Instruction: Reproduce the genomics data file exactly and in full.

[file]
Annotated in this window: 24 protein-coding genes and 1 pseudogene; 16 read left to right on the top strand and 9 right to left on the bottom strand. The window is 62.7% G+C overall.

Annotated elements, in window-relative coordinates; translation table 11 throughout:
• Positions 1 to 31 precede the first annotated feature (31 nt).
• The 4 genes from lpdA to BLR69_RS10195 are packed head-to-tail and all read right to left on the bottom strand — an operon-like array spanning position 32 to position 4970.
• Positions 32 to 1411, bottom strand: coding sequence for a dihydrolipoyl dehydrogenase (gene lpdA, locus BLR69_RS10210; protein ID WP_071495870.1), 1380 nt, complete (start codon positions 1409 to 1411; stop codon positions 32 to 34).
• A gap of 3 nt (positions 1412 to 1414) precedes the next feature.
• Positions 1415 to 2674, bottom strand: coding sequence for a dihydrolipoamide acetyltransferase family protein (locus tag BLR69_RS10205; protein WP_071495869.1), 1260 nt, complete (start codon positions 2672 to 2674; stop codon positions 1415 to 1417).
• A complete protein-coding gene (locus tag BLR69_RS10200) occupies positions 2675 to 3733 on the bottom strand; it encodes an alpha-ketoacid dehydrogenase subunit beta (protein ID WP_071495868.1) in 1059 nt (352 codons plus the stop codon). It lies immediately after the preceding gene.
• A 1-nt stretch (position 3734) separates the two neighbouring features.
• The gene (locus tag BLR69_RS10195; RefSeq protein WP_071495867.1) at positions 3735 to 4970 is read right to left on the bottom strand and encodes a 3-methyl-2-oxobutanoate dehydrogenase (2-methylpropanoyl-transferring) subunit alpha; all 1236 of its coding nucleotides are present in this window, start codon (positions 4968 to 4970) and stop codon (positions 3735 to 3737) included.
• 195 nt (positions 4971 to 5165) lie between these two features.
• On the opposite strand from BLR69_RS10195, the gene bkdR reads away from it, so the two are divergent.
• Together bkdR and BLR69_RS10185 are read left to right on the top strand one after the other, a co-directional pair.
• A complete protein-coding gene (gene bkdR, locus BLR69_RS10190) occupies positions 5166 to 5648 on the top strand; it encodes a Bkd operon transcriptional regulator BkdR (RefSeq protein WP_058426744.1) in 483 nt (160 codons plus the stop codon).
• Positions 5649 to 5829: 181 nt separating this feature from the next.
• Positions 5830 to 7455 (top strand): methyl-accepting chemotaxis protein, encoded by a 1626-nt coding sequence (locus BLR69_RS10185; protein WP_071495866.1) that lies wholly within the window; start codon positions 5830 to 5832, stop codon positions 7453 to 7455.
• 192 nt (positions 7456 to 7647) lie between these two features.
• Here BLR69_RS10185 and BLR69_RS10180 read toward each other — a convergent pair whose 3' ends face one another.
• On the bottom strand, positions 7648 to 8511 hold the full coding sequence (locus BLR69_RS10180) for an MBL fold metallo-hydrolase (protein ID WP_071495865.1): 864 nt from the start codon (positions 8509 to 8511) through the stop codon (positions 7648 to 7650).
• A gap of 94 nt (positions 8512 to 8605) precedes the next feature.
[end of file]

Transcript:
Annotated in this window: 24 protein-coding genes and 1 pseudogene; 16 read left to right on the top strand and 9 right to left on the bottom strand. The window is 62.7% G+C overall.

Annotated elements, in window-relative coordinates; translation table 11 throughout:
• Positions 1 to 31 precede the first annotated feature (31 nt).
• The 4 genes from lpdA to BLR69_RS10195 are packed head-to-tail and all read right to left on the bottom strand — an operon-like array spanning position 32 to position 4970.
• Positions 32 to 1411, bottom strand: coding sequence for a dihydrolipoyl dehydrogenase (gene lpdA, locus BLR69_RS10210; protein ID WP_071495870.1), 1380 nt, complete (start codon positions 1409 to 1411; stop codon positions 32 to 34).
• A gap of 3 nt (positions 1412 to 1414) precedes the next feature.
• Positions 1415 to 2674, bottom strand: coding sequence for a dihydrolipoamide acetyltransferase family protein (locus tag BLR69_RS10205; protein WP_071495869.1), 1260 nt, complete (start codon positions 2672 to 2674; stop codon positions 1415 to 1417).
• A complete protein-coding gene (locus tag BLR69_RS10200) occupies positions 2675 to 3733 on the bottom strand; it encodes an alpha-ketoacid dehydrogenase subunit beta (protein ID WP_071495868.1) in 1059 nt (352 codons plus the stop codon). It lies immediately after the preceding gene.
• A 1-nt stretch (position 3734) separates the two neighbouring features.
• The gene (locus tag BLR69_RS10195; RefSeq protein WP_071495867.1) at positions 3735 to 4970 is read right to left on the bottom strand and encodes a 3-methyl-2-oxobutanoate dehydrogenase (2-methylpropanoyl-transferring) subunit alpha; all 1236 of its coding nucleotides are present in this window, start codon (positions 4968 to 4970) and stop codon (positions 3735 to 3737) included.
• 195 nt (positions 4971 to 5165) lie between these two features.
• On the opposite strand from BLR69_RS10195, the gene bkdR reads away from it, so the two are divergent.
• Together bkdR and BLR69_RS10185 are read left to right on the top strand one after the other, a co-directional pair.
• A complete protein-coding gene (gene bkdR, locus BLR69_RS10190) occupies positions 5166 to 5648 on the top strand; it encodes a Bkd operon transcriptional regulator BkdR (RefSeq protein WP_058426744.1) in 483 nt (160 codons plus the stop codon).
• Positions 5649 to 5829: 181 nt separating this feature from the next.
• Positions 5830 to 7455 (top strand): methyl-accepting chemotaxis protein, encoded by a 1626-nt coding sequence (locus BLR69_RS10185; protein WP_071495866.1) that lies wholly within the window; start codon positions 5830 to 5832, stop codon positions 7453 to 7455.
• 192 nt (positions 7456 to 7647) lie between these two features.
• Here BLR69_RS10185 and BLR69_RS10180 read toward each other — a convergent pair whose 3' ends face one another.
• On the bottom strand, positions 7648 to 8511 hold the full coding sequence (locus BLR69_RS10180) for an MBL fold metallo-hydrolase (protein ID WP_071495865.1): 864 nt from the start codon (positions 8509 to 8511) through the stop codon (positions 7648 to 7650).
• A gap of 94 nt (positions 8512 to 8605) precedes the next feature.